Still hung up on the unsolved murder of Damion Lucas, FBI agent Herm Groman devises an elaborate sting to ensnare the corrupt cops of the Detroit Police Department. Will it bring down Mayor Coleman Young, too?
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NOT ONE CONCRETE CHARGE
The FBI monitored Coleman Young for decades — from his early years as a labor organizer in the late 1940s, through the end of his 20-year tenure as mayor of Detroit. Excerpts from Young’s FBI file are published here for the first time:
The YOUNg MILITANT
Although Young was always evasive about his Communist ties — he refused to denounce the Party, insisting that it was a valuable ally in the fight against racism — his FBI file includes what appears to be a Communist Party registration card in his name from the 1940s. Federal agents also suspected that he was using the alias “Alexander Washington” in some of his political activities, so the FBI conducted a handwriting comparison between Young’s Communist Party registration card and Alexander Washington’s membership card.
TRACKING COLEMAN YOUNG
THE STATE SENATOR FROM MICHIGAN
After Coleman Young was elected to the Michigan State Senate, the FBI noted that he only attended one meeting of the Freedom Forum Club of the Michigan District Communist Party. The FBI office in Detroit eventually decided it would conduct no further investigation of Coleman Young’s communist activities, since he seemed to have drifted away from the Party.
The Vista Investigation
Even after the FBI ceased the investigation of Coleman Young’s communist activities, other FBI investigations of Coleman Young continued well into his tenure as mayor of Detroit. One such investigation surrounded a bid rigging scheme for a city sludge hauling contract.
THE POLICE ESCORT
In an undercover recording of the meeting on the yacht, Sergeant Harris offers to use his police radio to direct any interfering cops away from the cocaine shipments.
THE STOREHOUSE OF INFORMATION
In 2004, Sergeant Harris began to communicate with Martin Torgler, one of the FBI agents who worked on Operation Backbone. In this letter, attorney James Craven outlines Harris’s claims that Gil Hill did indeed provide investigative information to Cathy Volsan regarding the murder of Damion Lucas. Courtesy of Jimmy Harris.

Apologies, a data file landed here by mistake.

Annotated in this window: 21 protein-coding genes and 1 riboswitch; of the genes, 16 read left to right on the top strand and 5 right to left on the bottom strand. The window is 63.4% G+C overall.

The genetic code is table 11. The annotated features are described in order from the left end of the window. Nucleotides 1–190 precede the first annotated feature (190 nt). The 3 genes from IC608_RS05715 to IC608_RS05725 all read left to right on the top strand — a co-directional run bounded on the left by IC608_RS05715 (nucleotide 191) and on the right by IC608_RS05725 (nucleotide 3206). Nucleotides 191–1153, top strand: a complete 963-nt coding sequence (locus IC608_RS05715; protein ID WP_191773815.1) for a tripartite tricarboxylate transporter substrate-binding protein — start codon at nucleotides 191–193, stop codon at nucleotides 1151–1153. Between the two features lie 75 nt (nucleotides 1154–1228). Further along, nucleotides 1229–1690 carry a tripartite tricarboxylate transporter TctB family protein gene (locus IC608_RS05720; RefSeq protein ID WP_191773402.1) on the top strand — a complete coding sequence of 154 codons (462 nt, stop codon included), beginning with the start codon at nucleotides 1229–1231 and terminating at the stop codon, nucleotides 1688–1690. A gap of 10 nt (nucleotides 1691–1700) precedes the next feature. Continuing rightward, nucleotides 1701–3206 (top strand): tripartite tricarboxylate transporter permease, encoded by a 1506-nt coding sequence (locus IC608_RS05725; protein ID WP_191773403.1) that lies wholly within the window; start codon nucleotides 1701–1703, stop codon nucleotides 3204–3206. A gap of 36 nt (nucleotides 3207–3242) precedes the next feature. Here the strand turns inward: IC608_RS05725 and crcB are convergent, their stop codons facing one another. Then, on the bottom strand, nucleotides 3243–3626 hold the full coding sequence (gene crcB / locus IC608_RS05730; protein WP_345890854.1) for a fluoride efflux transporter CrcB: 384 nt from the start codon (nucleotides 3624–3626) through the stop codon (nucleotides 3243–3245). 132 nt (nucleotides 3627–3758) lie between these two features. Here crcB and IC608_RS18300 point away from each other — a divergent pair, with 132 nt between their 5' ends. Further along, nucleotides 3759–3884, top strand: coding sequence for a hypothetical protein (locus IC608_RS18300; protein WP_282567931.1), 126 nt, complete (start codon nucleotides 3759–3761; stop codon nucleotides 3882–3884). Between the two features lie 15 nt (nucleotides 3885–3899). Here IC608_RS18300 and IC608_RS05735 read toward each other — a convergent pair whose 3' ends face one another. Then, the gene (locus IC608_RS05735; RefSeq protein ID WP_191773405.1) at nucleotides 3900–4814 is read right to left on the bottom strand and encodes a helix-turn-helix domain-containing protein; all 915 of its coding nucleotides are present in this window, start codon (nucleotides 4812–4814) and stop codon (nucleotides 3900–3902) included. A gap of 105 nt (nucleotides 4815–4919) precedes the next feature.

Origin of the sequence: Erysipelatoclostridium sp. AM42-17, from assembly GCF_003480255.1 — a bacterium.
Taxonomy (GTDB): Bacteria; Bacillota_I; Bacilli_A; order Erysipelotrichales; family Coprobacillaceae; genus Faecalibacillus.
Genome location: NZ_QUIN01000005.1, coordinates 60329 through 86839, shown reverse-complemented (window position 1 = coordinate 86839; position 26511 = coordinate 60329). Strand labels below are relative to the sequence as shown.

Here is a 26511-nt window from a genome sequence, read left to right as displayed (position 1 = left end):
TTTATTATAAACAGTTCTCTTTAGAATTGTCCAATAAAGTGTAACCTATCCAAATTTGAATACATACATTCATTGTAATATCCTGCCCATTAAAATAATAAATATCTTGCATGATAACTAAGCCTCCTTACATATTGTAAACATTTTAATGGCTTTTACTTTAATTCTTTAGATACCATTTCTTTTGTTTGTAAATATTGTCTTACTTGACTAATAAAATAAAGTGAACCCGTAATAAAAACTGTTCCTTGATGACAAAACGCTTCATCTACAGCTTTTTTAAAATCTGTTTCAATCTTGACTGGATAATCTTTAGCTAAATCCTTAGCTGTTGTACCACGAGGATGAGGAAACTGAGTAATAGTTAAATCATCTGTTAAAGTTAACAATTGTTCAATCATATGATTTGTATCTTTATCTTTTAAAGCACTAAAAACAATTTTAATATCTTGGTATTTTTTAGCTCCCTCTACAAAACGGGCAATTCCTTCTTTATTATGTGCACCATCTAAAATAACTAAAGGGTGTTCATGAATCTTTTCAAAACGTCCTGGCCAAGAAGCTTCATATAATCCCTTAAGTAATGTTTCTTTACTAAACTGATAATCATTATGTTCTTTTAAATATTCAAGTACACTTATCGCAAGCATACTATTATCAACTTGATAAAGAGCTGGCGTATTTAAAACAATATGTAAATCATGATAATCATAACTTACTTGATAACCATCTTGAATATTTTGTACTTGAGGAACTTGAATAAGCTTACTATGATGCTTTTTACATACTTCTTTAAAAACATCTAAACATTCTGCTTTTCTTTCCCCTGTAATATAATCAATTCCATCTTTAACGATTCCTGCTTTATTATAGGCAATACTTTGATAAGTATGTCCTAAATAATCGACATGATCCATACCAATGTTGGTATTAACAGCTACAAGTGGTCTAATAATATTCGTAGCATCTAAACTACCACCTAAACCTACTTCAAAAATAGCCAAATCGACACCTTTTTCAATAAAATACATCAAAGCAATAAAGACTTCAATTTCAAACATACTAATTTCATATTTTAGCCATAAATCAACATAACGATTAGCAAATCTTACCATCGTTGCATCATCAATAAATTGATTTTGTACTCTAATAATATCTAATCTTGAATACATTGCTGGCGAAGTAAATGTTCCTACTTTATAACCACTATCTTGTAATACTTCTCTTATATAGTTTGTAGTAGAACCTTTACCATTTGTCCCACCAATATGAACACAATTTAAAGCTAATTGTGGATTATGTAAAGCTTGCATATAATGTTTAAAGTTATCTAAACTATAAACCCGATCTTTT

Crimetown is Marc Smerling and Zac Stuart-Pontier. This season is made in partnership with Gimlet Media and Spotify. This episode was produced by Rob Szypko, Ryan Murdock, John White, Soraya Shockley, Samantha Lee, and Austin Mitchell. The senior producer is Drew Nelles. Editing by Zac Stuart-Pontier and Marc Smerling. Fact-checking by Jennifer Blackman. This episode was mixed, sound designed, and scored by Kenny Kusiak. We’ve added a Crimetown companion playlist on Spotify. We’ll add songs on Mondays to complement each new episode. There’ll be Detroit classics from Motown to hip hop, tracks we used in the episodes, and other songs about the Motor City. Head over to crimetownmusic.com to check it out. Original music this season composed by Homer Steinweiss. We recorded some original music at Rustbelt Studios in Detroit in partnership with Detroit Sound Conservancy.
Special thanks to Carleton Gholz and Maurice “Pirahnahead” Herd. Additional music by Kenny Kusiak, John Kusiak, Jon Ivans, and Benny Reid, and additional mixing by Bobby Lord. Our theme song is “Politicians In My Eyes” by Death. Our credit music this week is “Cash Flow” by Detroit Soul Ambassador Melvin Davis. Archival research by Brennan Rees. Show art and design by James Cabrera and Elise Harven. Thanks to the Detroit Free Press, Peter Bhatia, Jim Schaeffer, Mary Schroeder, Mary Wallace, the Walter P. Reuther Library at Wayne State University, Melissa Samson, the Charles H. Wright Museum of African-American History, the Detroit Historical Society, Brendan Roney, Kevin Dietz, Zak Rosen, Martin Torgler, Ralph Musilli, Evan Hughes, and everyone who shared their stories with us. Detroit is an amazing place, and we’re honored to tell a small part of its story.